Ironically, the most expensive element of the party bags was the bag itself.   £1.75 for 12 turquoise bags from Ebay, decorated with a little snowflake and a little turquoise gem (99p for 200 from Ebay) and tied up with turquoise ribbon.  It still works out at about 50p per party bag, which isn't bad at all.

Party Games and Crafts

Most of our guests were 3 years olds or 4 years olds, so we kept the party games simple.   We pinned the nose on the Olaf - notable as my one artistic endeavor, as I drew Olaf free hand - go me!   I also bought a packets of glistening snowflake plastic decorations from China (99p), which let us play an easy treasure hunt from our inside "snowflake flurry".  I have to admit I sort of splurged here and bought everyone a prize... largely because little Charlotte had told me at Christmas "I never win anything".   You really don't have to do this, but it's hard being 3 years old and not winning, and they were only little things - so I'm estimating my budget at about a tenner, and another quid for the FROZEN wrapping paper from ASDA.  

Madeleine and her friends love crafts, so we went all out and had two.   When they arrived they could start to make a snowflake decoration like the ones we made for the tree.   I pre-baked the salt dough snowflakes, so the activity was to add paint and glue and glitter.   This is a bit messy, but little kids love glitter and it is so cheap, I couldn't even work out the unit cost.  Whilst they were doing it, we also painted their faces

 The main craft was a cut out Elsa or Olaf.  All the girls chose Elsa.  Olaf was really simple - I cut out an Olaf shape, and the child got to choose twig arms, add a nose and googly eyes.   I used stiff card from Home Bargains - about 1p per Olaf or 2p per Elsa.   At Christmas I used waste cardboard for the Christmas tree shapes, but it is hard work cutting round it, and it didn't seem worth it given the unit cost.  However, my reservation would be that when I made the prototype, I didn't use tons of paint, but little children will.  We ended up having to blot all the Elsas as the card rolled up and would never have dried in time.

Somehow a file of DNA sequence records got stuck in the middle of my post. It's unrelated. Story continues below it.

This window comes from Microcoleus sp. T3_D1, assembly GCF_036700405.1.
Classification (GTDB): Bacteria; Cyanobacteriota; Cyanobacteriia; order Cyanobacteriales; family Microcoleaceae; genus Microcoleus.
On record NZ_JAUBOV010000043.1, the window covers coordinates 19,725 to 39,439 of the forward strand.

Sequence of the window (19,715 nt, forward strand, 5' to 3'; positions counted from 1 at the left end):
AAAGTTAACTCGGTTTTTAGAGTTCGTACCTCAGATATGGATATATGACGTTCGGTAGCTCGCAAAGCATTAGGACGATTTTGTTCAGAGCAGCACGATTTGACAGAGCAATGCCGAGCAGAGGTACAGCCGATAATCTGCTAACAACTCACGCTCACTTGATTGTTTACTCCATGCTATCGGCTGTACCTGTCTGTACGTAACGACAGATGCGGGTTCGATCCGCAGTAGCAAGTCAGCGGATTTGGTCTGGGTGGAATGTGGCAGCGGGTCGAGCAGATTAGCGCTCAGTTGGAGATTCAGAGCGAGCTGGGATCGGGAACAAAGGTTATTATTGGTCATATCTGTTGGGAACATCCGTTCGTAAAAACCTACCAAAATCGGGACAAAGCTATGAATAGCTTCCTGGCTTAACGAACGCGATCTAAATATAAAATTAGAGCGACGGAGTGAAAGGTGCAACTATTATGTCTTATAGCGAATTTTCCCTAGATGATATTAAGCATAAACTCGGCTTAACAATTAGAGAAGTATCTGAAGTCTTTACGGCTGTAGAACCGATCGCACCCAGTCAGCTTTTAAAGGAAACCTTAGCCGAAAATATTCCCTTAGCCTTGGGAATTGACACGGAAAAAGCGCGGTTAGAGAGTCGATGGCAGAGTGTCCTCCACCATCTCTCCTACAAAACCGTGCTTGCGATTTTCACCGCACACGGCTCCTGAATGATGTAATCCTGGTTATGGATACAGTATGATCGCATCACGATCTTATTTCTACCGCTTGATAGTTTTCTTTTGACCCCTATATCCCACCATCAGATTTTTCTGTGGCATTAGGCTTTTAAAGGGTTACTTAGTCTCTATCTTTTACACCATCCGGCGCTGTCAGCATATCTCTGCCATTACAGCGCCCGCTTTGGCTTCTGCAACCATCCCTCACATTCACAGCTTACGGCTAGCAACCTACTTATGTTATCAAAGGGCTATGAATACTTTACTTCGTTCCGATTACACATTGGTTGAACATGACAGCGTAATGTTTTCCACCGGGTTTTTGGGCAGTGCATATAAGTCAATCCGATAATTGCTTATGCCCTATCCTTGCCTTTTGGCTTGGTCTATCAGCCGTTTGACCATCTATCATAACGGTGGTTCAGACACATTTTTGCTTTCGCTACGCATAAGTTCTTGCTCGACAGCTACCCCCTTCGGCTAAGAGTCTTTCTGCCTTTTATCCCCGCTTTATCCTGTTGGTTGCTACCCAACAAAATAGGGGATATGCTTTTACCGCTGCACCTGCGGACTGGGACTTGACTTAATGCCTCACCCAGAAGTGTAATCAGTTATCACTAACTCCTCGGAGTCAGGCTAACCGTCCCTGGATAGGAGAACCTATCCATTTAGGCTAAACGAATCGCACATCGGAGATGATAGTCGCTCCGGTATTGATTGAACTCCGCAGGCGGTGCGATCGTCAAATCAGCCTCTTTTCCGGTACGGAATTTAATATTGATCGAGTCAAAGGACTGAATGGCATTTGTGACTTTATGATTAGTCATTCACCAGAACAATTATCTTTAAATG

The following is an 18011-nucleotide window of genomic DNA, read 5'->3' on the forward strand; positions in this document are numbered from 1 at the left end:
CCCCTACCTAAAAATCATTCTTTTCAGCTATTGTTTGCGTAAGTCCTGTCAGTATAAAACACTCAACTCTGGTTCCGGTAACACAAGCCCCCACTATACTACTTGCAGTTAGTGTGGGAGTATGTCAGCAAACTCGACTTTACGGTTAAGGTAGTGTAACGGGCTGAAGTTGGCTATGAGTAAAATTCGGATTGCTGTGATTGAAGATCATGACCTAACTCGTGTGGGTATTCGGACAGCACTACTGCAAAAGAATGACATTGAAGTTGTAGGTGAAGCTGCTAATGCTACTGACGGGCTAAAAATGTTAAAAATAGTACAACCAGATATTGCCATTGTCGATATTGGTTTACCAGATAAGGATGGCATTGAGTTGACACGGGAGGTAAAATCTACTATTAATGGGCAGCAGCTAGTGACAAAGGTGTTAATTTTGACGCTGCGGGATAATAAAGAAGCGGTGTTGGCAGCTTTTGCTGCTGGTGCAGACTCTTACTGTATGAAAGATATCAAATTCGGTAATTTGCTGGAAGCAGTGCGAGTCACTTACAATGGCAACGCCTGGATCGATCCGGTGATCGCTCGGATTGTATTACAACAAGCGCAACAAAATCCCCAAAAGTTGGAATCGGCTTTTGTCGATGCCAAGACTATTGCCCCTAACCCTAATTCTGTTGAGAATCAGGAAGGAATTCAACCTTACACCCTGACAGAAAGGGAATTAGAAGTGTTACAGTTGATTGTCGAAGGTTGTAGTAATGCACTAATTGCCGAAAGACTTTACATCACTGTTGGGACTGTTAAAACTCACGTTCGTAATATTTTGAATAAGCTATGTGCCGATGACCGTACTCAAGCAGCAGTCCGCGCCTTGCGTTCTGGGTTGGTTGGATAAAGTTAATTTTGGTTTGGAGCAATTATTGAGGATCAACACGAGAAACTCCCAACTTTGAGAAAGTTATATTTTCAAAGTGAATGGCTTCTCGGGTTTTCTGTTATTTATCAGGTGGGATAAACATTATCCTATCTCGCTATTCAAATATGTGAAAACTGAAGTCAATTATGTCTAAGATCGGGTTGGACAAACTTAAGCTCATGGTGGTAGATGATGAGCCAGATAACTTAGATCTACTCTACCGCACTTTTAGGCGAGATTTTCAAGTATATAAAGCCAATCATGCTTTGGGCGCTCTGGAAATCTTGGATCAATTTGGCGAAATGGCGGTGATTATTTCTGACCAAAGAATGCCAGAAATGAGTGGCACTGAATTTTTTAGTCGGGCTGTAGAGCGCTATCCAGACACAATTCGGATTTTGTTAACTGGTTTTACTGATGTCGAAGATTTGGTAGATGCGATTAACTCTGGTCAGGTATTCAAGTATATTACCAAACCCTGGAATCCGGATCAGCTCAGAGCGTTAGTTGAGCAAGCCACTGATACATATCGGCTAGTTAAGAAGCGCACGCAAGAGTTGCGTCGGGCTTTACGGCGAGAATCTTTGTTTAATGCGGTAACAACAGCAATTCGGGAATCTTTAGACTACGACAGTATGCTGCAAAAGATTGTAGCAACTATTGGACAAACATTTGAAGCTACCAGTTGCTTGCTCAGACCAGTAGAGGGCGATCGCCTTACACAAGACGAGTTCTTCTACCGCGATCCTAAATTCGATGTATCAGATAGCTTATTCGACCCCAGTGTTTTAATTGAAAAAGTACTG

The idea for the Elsa is my feeling that little kids like to make something that looks really good.  Yes, yes, I know - it's all about the process, but well - sometimes it isn't.   I cut out an Elsa shape - actually I drew this freehand (very proud), and printed out an Elsa face off the internet to stick on top.   We gave the children turquoise paint to do the dress - they obviously would have got it all over her head as they are 3 years old, but - hey clever - we didn't stick the head on until aftewards!    We cleared away the paint and gave them a piece of blue tissue paper for her cloak, and they glued on snowflakes made before the party with a punch.  I think the end result is pretty impressive and the children loved it too.  Given we already had the turquoise paint, I don't think all the crafts could have cost more than a couple of quid  - pretty good.  However, I warn you, the prep took absolutely ages!!